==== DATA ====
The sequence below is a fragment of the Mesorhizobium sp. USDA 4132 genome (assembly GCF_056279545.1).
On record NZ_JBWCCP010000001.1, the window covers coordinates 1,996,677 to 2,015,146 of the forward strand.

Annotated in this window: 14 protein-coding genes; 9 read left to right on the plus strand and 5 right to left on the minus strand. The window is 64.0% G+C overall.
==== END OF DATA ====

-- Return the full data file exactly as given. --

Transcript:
The sequence below is a fragment of the Mesorhizobium sp. USDA 4132 genome (assembly GCF_056279545.1).
On record NZ_JBWCCP010000001.1, the window covers coordinates 1,996,677 to 2,015,146 of the forward strand.

Annotated in this window: 14 protein-coding genes; 9 read left to right on the plus strand and 5 right to left on the minus strand. The window is 64.0% G+C overall.